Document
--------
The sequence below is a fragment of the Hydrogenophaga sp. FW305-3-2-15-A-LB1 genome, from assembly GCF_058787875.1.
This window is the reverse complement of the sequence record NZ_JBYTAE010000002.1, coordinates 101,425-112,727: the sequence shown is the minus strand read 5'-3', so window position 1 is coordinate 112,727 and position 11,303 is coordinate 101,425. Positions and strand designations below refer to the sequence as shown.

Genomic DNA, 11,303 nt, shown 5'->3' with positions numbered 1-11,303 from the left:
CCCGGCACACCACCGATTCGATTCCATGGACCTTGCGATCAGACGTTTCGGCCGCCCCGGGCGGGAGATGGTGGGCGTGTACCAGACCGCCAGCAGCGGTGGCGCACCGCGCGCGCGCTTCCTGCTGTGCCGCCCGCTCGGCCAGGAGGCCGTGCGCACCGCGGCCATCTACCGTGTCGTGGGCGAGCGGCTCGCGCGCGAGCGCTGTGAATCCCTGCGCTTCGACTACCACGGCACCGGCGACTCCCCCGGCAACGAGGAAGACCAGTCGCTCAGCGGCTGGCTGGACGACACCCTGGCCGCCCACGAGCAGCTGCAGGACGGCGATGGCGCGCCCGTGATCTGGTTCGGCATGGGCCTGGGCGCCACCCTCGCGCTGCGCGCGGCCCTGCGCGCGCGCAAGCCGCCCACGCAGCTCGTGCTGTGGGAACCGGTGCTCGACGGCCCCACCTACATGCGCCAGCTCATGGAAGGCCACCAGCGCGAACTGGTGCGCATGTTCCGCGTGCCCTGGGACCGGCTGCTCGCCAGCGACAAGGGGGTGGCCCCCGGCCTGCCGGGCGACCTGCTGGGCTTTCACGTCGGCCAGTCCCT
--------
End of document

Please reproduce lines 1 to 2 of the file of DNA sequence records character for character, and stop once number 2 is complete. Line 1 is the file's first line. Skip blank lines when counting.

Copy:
The sequence below is a fragment of the Hydrogenophaga sp. FW305-3-2-15-A-LB1 genome, from assembly GCF_058787875.1.
This window is the reverse complement of the sequence record NZ_JBYTAE010000002.1, coordinates 101,425-112,727: the sequence shown is the minus strand read 5'-3', so window position 1 is coordinate 112,727 and position 11,303 is coordinate 101,425. Positions and strand designations below refer to the sequence as shown.